Job Overseas?

After graduating from law school in Germany, I spent in 1992 half a year as a law clerk working for an US firm in Miami, Florida. That stint in Miami was something like an international eye opener for me. There was no doubt that I was not going to practice law in Germany after getting admitted to the bar there. Instead, that stint in Miami was the first of several jobs all over the globe. The purpose of this article is primarily to give readers an idea about possible approaches to land professional work in an international setting.

Getting a job as a law clerk with a law firm in the United States was reasonably easy. There are a bunch of law firms all over the United States with clients involved in international business, for example business interests in Europe. Many of those law firms also have European and / or German clients doing business in the United States. For these reasons, international law firms in the United States are sometimes interested in hiring European law clerks.

However, when I was interested in working for a law firm in the United States, I had no international contacts whatsoever. So I contacted the German American lawyers' association in Bonn, Germany. The organization provided me with a list of law firms in the United States, which are sometimes interested in hiring German law clerks. After short listing law firms that looked like my cup of tea in terms of size and areas of specialization, I applied to them in writing. As a result of some more correspondence and a telephone conversation, I received a job offer from a law firm based in Miami. I had secured my first international job. Looking at it in hindsight, everything was going to change for a rather provincial German law graduate.

Miami is a very international city with a strong Latin American flavor. More people in Miami are fluent in Spanish than in English. It goes without saying that life there was completely different to my rather provincial home town in Germany. And life was much more exciting there. One of the involuntary excitement was experiencing hurricane Andrew. However, the expansion of my legal horizon ranged from exposure to trade with Latin America to following the trial against Manuel Noriega, Panama's ex President who was ousted by a US invasion. When I had to return to Germany to get admitted to the bar, I virtually felt confined there.

After getting admitted to the bar, I embarked on an extensive backpacking tour through Southern Africa. The purpose of the exercise was to figure out what I really wanted to do. Practicing law in Germany was not a serious option. I arrived in South Africa in 1993, during the transition period from Apartheid to multi racial democracy. That was at least for the time being the place to be, live and work.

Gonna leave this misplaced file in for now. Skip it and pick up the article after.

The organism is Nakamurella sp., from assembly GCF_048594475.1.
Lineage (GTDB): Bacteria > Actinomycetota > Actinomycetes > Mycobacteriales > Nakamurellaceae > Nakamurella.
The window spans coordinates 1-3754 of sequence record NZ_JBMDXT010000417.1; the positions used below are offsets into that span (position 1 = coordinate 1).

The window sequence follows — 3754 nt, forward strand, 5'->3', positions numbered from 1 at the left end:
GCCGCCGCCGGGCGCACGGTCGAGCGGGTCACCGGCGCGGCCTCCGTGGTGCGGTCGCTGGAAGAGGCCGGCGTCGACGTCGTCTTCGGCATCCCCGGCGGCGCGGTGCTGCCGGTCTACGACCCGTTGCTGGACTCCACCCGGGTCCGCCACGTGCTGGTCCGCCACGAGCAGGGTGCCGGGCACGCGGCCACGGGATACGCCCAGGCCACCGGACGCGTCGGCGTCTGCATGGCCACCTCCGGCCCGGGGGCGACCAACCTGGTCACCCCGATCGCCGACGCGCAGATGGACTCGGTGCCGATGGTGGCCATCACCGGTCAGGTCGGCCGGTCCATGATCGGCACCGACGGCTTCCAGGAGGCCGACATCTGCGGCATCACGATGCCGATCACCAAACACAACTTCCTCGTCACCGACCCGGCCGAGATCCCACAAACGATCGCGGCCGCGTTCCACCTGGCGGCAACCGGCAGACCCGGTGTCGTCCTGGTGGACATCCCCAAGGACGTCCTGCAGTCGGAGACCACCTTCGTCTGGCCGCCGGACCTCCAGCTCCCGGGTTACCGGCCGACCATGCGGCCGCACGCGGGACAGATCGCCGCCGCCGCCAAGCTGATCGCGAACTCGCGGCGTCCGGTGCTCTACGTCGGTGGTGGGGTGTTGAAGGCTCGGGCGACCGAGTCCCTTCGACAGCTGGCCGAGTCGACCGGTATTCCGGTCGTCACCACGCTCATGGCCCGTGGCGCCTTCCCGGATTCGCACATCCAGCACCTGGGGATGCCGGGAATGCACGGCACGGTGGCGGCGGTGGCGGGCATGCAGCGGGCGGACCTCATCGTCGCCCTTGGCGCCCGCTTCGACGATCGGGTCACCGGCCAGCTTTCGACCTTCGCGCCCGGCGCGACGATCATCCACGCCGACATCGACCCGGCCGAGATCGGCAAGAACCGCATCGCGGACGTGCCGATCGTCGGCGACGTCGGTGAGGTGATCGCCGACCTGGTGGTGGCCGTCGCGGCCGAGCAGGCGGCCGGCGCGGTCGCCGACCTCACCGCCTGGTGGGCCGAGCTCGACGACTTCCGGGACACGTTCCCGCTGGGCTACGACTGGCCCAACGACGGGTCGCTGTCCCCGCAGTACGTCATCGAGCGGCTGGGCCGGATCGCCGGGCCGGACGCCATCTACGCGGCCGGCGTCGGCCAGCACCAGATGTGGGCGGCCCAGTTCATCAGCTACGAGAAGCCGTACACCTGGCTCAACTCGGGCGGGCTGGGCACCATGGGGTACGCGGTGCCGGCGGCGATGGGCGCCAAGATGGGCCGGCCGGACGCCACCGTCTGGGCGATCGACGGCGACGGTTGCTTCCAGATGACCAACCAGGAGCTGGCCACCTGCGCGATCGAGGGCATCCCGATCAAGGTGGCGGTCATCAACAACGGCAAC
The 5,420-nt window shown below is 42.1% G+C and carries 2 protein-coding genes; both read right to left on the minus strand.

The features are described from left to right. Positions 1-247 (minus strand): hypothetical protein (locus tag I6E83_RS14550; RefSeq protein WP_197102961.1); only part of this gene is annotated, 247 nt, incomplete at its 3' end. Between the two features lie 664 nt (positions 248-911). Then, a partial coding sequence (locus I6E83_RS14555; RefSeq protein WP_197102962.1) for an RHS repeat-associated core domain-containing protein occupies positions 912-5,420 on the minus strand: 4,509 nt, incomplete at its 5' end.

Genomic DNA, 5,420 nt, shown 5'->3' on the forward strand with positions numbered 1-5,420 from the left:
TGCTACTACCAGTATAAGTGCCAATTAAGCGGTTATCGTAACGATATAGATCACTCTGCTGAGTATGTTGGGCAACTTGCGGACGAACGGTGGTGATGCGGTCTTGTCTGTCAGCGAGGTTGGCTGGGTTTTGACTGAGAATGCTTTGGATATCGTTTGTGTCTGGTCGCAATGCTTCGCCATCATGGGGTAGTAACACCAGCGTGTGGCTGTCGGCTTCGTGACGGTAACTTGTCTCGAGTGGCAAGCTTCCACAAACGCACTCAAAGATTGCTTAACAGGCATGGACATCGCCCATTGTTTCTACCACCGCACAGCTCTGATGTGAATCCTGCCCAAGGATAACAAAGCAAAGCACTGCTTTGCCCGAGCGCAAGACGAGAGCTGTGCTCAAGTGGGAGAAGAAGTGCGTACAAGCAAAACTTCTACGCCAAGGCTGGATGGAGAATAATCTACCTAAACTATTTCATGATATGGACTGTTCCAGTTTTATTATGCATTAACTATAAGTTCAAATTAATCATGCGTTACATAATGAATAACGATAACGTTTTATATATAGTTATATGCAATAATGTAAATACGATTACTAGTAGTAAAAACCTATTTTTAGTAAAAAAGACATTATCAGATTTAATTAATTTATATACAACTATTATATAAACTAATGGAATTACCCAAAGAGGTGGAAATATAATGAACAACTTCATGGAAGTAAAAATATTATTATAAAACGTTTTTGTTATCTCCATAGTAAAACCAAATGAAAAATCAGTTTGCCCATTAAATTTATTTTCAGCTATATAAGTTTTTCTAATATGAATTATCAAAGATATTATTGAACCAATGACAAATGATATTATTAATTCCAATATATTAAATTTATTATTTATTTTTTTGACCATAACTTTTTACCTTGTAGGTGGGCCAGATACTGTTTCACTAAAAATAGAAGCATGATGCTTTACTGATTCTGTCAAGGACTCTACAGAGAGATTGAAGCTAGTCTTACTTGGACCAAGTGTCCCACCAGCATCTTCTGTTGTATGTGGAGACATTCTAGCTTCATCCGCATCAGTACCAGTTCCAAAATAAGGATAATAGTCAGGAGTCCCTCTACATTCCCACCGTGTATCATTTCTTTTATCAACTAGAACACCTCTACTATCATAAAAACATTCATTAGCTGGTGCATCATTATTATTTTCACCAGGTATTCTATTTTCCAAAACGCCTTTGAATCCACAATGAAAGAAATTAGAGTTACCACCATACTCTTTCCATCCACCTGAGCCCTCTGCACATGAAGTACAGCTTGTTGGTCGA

Getting work in South Africa is easiest in Johannesburg. Jo'burg as South Africans call the city is the commercial and financial hub of the country. The very high unemployment rate in South Africa somewhere between thirty and forty per cent of the workforce is not necessarily an obstacle to finding professional work there. It is just crucial to be a little resourceful to find the right niche.

Instead of applying for advertised jobs, I made the decision to focus on the hidden job market. I contacted the German South African Chamber of Commerce and Industry based in Johannesburg and asked me to provide me with a membership directory. Companies listed there are predominantly German companies with business interests in South Africa and South African companies with German directors and other German executives. As the German business community is well represented and very influential in South Africa, the membership directory is as thick as a book about half as thick as a novel by James Michener.

The next step was that I cold called companies that I had short listed. The purpose of the exercise was to talk to a director, hoping to get an appointment for an interview. Talking to the personnel department is a waste of time. Talk to the circus director, not the clown. Eventually I obtained an appointment for an interview with the managing director of a business consulting firm specializing in mergers, acquisitions and joint ventures between European and South African companies. After a second interview and a reference check, I got the job. When I contacted that consultancy, the firm was looking for someone, who is familiar with the German legal system and is fluent in German and English. But the firm never got around to advertising the vacancy. Focusing on the hidden job market in a specialized niche turned out to be successful.